White House says Russia behind cyberattack on banks, ministry in Ukraine
The Biden administration believes Russian government hackers were behind cyberattacks targeting Ukraine’s Ministry of Defense and banks in Ukraine earlier this week, a top White House official said Friday.
White House deputy national security adviser for cyber and emerging technology Anne Neuberger told reporters the U.S. believes that hackers working with Russia’s military intelligence directorate, or GRU, are responsible for distributed denial-of-service (DDoS) attacks reported in Ukraine this week.
Neuberger said the Biden administration has “technical information” linking the attacks to the GRU and the U.S. shared underlying intelligence supporting the attribution with Ukraine.
“We have assessed that Russia was responsible for the distributed denial-of-service attacks that occurred earlier this week,” Neuberger said.
Neuberger added that the U.S. worked to attribute the attacks quickly because of the need to call Russia out for its behavior.
“The speed with which we made that attribution … is very unusual,” she said. “And we’ve done so because of a need to call out the behavior quickly, as part of holding nations accountable when they conduct disruptive or destabilizing cyber activity.”
Neuberger said the “limited” attacks could be consistent with an effort by Russia to lay the groundwork for more disruptive cyberattacks on Ukraine.
Ukraine reported the cyberattacks earlier this week amid fears of a Russian invasion of Ukraine and said Russia was the likely culprit.
Biden administration officials have warned that Russia could launch a cyberattack on Ukraine in tandem with or instead of an invasion.
The U.S. has estimated that Russia has between 169,000 and 190,000 military personnel in and around Ukraine, including troops positioned at its border with Ukraine, in Belarus and in Russian-occupied Crimea.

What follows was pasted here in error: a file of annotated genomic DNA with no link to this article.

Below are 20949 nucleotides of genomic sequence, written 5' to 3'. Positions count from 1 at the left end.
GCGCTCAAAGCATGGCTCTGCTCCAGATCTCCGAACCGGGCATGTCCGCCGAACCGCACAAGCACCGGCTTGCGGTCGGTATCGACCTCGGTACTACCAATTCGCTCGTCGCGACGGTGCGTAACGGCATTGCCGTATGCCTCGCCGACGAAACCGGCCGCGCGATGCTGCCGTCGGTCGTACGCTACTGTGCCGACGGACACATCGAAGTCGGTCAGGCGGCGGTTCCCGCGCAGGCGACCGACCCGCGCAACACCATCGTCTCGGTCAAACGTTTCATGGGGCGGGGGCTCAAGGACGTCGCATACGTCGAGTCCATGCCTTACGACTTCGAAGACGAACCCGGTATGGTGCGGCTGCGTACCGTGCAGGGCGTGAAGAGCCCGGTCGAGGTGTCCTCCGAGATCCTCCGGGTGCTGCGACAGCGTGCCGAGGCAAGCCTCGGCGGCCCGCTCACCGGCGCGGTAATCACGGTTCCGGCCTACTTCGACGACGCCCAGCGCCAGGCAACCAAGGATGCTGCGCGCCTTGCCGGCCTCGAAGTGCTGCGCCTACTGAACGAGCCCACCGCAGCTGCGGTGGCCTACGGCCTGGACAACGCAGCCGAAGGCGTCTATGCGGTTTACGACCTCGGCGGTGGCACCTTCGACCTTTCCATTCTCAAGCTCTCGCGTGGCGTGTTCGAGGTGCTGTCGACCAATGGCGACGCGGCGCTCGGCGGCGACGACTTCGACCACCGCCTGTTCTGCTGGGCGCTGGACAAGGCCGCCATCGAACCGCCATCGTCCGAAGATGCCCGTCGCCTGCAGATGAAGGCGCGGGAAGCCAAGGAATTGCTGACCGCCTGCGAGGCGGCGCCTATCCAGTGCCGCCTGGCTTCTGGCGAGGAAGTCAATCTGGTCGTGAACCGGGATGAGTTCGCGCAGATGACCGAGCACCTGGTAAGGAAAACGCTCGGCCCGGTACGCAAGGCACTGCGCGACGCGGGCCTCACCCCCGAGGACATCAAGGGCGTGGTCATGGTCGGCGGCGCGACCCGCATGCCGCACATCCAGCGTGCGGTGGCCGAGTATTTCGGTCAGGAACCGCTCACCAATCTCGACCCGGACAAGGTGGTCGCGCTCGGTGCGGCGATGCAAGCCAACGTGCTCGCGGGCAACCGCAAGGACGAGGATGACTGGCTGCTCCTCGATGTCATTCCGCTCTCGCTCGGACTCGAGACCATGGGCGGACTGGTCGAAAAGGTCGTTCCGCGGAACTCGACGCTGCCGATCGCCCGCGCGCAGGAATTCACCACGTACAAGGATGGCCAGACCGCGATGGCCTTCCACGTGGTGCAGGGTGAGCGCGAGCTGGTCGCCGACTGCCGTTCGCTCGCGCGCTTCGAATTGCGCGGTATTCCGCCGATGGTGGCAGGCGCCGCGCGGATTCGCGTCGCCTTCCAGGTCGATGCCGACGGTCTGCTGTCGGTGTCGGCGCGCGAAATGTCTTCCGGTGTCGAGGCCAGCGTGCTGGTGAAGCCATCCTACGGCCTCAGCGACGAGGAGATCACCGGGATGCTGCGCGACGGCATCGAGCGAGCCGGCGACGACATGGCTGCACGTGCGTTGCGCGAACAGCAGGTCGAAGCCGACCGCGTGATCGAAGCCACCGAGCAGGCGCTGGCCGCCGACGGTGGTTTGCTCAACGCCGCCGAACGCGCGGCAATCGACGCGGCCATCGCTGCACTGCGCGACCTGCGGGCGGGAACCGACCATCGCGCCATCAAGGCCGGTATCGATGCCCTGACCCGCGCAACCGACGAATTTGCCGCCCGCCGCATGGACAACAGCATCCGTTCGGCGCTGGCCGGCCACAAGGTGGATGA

Neuberger said Friday that the U.S. has been helping Ukraine prepare for disruptive or destructive cyberattacks against Ukraine by Russia in the event of an invasion.
She said the U.S. believes Russian hackers have likely been targeting Ukraine government networks both to collect intelligence and to lay the groundwork for carrying out cyberattacks.
“These disruptive cyber operations could be leveraged if Russia takes further military action against Ukraine,” Neuberger said.
Russia has increasingly used cyberattacks as an asymmetric tool against the U.S. and other countries, including Ukraine.
President Biden said earlier this week that his administration was prepared to respond to Russian cyberattacks against the U.S. or its allies.
“If Russia attacks the United States or our Allies through asymmetric means, like disruptive cyberattacks against our companies or critical infrastructure, we are prepared to respond,” he said during a speech at the White House.
Neuberger said that the U.S. has been preparing for potential cyberattacks against the U.S., Ukraine and other allied countries since November. She noted there are currently “no specific or credible cyber threats to the homeland.”
Updated at 4:14 p.m.